The Sulphide Corporation, at Cockle Creek, Newcastle, was one of the oldest companies in Australia, however its smelter was closed recently by Pasminco. Their diesel shunting locomotive was destined to be sold for scrap until they accepted our offer to preserve it at Dorrigo. The retrieval of this locomotive was extremely difficult, being inside a shed, sitting on rails 2 feet off the floor with its bogies removed and disassembled, straddling an inspection pit and without road crane access! An extraordinary team effort by our Newcastle Members saw the locomotive extracted successfully to become possibly the last remnant of this enduring company.
The largest rail vehicle in the Southern Hemisphere, Special Heavy Load Wagon NZZA 800, has been donated to the Museum by its combined owners Pacific Power, Eraring Energy, Macquarie Generation, Delta Energy and Transgrid. This massive articulated vehicle was used to transport power station transformers and main generator inner stators weighing up to 385 tonnes, giving the vehicle a gross weight of 600 tonnes! It carried this weight with 12 bogies, or 48 wheels, and at a maximum speed of 20 kph.
The final transfer of the top half of the Dorrigo branch line is now complete with all 97 Titles being transferred from the State Rail Authority to the Museum. These Titles make up the line from Dorrigo to Ulong, a distance of 35 kilometres or just over 21 miles. The Museum can now proceed with confidence in planning use of the line.
In recent years some of the Museumís collection was located, and isolated, at Glenreagh, the junction station for the Dorrigo line. The only way to rescue these vehicles economically was to road transport them to Dorrigo, a round trip of over 200km, climbing from sea level to 2500 feet high. With considerable effort the Museum used its own prime mover, low loader and volunteers to safely transport the 43 vehicles and their contents, over 60 truck loads, to Dorrigo where the vehicles are being stabilised for later restoration.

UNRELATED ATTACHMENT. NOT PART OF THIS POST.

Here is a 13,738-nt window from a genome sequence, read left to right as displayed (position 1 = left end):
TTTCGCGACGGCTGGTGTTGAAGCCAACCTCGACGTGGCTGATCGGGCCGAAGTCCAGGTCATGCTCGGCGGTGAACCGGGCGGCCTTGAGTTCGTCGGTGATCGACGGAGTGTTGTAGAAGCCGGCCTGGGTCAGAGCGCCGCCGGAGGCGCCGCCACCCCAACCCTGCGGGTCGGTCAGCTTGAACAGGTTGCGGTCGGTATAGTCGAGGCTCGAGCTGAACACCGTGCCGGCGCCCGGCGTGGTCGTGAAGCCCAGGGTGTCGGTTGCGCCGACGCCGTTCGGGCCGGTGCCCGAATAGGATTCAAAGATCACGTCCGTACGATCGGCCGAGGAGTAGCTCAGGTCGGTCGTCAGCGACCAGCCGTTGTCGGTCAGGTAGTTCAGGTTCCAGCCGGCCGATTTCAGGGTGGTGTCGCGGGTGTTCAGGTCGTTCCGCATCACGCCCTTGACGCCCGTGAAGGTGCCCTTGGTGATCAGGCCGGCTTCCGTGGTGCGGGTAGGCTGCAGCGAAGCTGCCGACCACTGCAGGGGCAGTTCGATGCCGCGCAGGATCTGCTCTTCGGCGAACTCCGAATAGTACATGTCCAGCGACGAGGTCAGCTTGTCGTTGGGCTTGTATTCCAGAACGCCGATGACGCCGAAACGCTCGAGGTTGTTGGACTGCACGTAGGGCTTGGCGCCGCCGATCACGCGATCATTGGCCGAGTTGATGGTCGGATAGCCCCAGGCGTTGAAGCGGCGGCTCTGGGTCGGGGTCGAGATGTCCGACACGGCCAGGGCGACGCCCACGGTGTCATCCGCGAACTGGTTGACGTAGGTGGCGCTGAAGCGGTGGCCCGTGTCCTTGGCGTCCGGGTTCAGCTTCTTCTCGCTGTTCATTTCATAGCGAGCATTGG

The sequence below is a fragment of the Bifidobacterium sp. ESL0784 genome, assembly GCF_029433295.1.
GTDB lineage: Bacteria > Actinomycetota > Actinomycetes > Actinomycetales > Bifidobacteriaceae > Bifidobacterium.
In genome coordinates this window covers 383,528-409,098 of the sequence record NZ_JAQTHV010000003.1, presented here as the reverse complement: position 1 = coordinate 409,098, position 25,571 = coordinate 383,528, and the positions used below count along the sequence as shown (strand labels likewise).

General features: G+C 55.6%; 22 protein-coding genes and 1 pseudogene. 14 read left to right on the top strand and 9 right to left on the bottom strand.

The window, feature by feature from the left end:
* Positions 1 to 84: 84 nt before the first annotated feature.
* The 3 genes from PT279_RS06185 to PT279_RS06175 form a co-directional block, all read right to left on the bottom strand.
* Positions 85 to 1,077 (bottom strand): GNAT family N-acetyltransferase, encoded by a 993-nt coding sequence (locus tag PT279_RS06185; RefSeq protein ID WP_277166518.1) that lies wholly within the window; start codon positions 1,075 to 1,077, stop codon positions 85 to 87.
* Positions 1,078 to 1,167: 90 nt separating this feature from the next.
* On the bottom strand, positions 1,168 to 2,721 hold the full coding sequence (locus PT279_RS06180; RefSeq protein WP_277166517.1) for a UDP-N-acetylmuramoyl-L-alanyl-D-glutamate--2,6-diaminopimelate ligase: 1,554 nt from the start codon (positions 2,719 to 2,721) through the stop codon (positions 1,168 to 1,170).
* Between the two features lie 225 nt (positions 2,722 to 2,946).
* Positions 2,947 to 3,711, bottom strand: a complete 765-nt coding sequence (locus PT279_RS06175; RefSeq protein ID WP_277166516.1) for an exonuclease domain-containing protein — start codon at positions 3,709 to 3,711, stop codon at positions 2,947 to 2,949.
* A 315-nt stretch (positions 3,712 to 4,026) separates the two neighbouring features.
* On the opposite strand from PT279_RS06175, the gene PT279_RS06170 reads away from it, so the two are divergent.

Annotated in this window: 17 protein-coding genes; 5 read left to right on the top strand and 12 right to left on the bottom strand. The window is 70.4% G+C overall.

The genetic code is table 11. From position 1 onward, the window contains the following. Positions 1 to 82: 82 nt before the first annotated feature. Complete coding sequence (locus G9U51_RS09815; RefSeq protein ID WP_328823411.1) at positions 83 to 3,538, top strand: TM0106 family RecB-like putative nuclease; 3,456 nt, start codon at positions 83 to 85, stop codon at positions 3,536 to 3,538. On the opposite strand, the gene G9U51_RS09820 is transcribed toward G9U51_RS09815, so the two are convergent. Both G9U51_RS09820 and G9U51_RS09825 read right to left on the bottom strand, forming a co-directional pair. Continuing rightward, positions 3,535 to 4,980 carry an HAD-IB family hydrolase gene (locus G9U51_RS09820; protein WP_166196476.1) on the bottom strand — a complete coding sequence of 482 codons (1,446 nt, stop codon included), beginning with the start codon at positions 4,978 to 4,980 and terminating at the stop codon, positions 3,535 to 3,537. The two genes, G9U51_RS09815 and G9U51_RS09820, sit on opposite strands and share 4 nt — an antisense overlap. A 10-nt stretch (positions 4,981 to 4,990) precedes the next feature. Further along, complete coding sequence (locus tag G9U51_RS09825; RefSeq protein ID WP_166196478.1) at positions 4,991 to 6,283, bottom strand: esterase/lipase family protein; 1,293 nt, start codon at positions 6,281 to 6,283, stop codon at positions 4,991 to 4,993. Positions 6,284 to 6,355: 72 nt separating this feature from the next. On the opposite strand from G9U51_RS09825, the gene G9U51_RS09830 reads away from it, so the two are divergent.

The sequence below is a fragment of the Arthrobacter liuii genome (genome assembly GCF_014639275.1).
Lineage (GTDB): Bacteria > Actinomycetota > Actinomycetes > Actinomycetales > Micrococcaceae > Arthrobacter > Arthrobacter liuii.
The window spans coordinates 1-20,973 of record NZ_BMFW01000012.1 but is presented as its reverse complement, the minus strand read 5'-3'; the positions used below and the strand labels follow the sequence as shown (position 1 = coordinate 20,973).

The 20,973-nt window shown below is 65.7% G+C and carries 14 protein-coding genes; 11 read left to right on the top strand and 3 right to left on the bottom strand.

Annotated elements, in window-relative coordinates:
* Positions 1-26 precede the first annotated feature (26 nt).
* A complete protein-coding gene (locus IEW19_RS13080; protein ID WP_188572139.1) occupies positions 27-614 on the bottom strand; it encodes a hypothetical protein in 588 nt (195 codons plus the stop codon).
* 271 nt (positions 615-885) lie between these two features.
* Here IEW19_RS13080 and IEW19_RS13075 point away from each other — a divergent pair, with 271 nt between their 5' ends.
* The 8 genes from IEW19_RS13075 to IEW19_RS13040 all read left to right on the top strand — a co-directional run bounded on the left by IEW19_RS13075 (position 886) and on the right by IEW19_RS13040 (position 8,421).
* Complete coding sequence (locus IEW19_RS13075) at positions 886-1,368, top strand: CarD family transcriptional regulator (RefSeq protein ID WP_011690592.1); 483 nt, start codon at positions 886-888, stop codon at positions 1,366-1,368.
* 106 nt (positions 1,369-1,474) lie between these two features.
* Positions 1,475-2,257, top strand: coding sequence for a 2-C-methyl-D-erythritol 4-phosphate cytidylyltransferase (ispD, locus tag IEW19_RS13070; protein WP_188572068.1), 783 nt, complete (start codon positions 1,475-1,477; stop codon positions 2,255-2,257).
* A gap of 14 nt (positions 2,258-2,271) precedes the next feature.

Another stage of heavy earthworks has been completed on the Museum display site, this stage being 13 metres wide by over 400 metres long, the earthworks being a cut into the hillside of over 4 metres high! This was achieved with our own self-elevating scraper and D6 bulldozer, finished off with a hired laser-controlled grader for a smooth finish. Construction of our display roads 9 & 10 has commenced along with some of the unusual trackwork from Sydney. Incidentally the earthworks carried out by the Museum, in floor area, is now over ten times the size of the initial earthworks started by the Army in 1986.